THE FINAL TOLLGATE
DefineBOD Waste ReductionProblem Statement: Current operations produce BODwaste levels averaging 3864 mg/L - 1546% higher thanthe upper spec limit from Columbus City Utilities.
Goal Statement: At least 50% reduction in BOD by3/15/10 and the creation of a sustainable systemcapable of reaching a long term target of 95% reduction.
Expected Benefits: Dramatic reduction in solid waste entering floor drains Increased throughput at various plant processes Green initiative for the organization $195,000 in direct, hard cost reductions
DefineBOD, which stands for Biological Oxygen Demand, is ameasure of water quality and relates to the amount ofoxygen required by bacteria to breakdown solid wastes inwastewater. The City of Columbus requires that BOD notexceed 250 mg/L; otherwise extra strength surcharges areapplied with the possibility of more severe consequencesincluding full plant closure. Given this, Kahiki's support forthe environment and close to $204,000 in surcharges in2009, Kahiki chartered a six sigma project to dramaticallyreduce BOD in exiting waste water.
Creation of a good working relationship with thecustomer (City of Columbus) was paramount at this stagein the roadmap and served as a great starting point.Columbus City provided the team with valuableinformation about BOD and noted that "BOD starts as foodwaste entering floor drains". The team created processmaps and multiple SIPOC maps to help isolateopportunities for waste to hit the floor and understand theflow of food waste throughout the facility.
Food waste is created at various productionprocesses including raw chicken processing, fryingprocesses, packaging and dishwashing. Food waste that isnot thrown away or recycled eventually makes its way tothe plant floor, and is sprayed clean into one of 50+ plant
SIPOC for BOD Waste ReductionInput
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THE FINAL TOLLGATE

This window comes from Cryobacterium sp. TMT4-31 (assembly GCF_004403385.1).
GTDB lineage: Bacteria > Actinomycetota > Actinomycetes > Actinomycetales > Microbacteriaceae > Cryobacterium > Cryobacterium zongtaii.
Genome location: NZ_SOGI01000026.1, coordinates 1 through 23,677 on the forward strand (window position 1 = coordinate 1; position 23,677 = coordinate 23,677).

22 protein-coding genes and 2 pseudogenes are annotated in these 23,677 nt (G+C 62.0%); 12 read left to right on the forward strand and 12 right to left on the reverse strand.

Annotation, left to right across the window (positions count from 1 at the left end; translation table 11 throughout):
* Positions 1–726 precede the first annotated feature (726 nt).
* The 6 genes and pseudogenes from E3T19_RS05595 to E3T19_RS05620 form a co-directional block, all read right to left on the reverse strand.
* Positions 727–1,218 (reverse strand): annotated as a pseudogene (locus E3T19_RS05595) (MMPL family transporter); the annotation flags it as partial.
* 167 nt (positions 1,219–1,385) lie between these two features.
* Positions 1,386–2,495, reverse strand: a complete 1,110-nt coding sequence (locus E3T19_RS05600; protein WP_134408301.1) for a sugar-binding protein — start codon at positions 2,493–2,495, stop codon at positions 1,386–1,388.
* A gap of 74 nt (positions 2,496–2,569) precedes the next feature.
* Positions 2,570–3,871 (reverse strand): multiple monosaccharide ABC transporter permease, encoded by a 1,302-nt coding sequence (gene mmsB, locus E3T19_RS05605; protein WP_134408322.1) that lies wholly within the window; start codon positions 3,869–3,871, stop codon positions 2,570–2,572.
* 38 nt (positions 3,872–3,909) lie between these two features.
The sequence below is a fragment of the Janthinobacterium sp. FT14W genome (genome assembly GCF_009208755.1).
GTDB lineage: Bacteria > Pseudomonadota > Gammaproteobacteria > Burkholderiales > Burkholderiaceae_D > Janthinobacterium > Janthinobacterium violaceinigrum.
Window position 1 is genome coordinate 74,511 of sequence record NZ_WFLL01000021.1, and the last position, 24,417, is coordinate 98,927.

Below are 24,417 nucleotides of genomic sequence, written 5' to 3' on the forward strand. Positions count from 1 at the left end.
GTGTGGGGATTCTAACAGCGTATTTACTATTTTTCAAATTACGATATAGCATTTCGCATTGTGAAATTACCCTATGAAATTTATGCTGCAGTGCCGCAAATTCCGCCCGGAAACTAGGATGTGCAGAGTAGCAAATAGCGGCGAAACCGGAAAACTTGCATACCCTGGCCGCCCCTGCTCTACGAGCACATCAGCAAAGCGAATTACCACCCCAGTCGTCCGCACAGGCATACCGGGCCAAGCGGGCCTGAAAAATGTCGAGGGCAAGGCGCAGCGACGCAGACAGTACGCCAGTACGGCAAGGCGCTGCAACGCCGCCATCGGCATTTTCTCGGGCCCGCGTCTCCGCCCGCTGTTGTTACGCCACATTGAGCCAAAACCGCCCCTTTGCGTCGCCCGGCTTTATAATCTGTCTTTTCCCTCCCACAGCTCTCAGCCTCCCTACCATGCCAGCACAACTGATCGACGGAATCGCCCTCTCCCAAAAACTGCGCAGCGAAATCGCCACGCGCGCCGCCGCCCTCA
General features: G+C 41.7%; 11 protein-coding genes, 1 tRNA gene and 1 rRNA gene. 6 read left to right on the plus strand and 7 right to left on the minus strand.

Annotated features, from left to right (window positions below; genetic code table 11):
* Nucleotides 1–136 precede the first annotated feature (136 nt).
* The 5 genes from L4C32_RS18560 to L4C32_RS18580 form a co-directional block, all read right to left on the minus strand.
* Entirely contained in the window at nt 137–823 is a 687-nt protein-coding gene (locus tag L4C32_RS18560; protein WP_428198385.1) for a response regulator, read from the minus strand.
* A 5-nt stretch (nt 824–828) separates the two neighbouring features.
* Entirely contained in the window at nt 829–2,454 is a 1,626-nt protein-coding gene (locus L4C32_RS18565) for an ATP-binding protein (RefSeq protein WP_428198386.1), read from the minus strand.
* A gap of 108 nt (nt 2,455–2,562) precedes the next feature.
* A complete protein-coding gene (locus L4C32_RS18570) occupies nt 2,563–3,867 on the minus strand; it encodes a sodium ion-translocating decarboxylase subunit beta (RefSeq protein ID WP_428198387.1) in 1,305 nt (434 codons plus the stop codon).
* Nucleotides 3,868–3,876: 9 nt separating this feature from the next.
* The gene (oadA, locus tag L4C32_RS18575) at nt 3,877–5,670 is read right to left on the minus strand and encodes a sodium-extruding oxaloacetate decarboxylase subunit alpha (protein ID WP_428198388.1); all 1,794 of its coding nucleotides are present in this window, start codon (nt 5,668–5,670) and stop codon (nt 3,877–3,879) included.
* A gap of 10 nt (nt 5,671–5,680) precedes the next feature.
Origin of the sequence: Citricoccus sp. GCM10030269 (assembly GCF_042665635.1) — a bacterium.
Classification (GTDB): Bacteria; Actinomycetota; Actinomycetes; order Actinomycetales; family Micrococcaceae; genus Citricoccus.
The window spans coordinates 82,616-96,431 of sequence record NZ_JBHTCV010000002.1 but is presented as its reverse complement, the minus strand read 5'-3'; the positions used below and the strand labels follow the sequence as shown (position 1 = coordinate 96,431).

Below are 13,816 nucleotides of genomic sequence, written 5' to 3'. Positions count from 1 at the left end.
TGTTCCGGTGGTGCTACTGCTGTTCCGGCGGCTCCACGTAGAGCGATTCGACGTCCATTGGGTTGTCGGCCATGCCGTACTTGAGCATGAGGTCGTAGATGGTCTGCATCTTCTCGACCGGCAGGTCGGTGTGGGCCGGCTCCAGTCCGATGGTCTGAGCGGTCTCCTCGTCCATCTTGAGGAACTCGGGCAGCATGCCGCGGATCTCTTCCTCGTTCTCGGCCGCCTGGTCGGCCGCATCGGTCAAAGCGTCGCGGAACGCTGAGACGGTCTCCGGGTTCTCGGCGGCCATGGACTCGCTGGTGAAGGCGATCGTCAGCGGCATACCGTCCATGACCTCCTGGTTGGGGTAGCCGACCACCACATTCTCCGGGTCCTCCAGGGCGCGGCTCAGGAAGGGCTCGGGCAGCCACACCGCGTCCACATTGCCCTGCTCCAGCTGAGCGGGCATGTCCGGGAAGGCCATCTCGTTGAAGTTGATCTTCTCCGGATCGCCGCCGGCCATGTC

MeasureBOD Waste ReductionProcess Capability: Process capabilitycharts were created for BOD and TSSmetrics. Both metrics clearly notcapable of meeting customer spec withcurrent waste removal system.
Measurement Plan: Success in Measurehinged on the execution of a detailed andefficientmeasurementplan.
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Solids), and TKN (Total Kjeldhal Nitrogen) would still bemonitored as the team hypothesized these metrics may becorrelated with BOD.
MeasureOne of the critical challenges in the Measure phase wasthat of data collection. Kahiki tracked extra strength levelsback to late 2007 however due to a major system change,data from 2008 and on could only be used asrepresentative of the current system.
The standard sampling schedule for Kahiki was 3site visits per year, each recording 4 samples and takingthe average for all metrics. This gave the team 24 datapoints over 2 years for BOD. For sake of future statisticalanalysis, the team pushed for monthly site visits togenerate more data and also allow for smaller turnaroundtimes for future pilot tests. This came at an extra cost,however in retrospect this decision point was critical to thesuccess of the project in the timeframe given.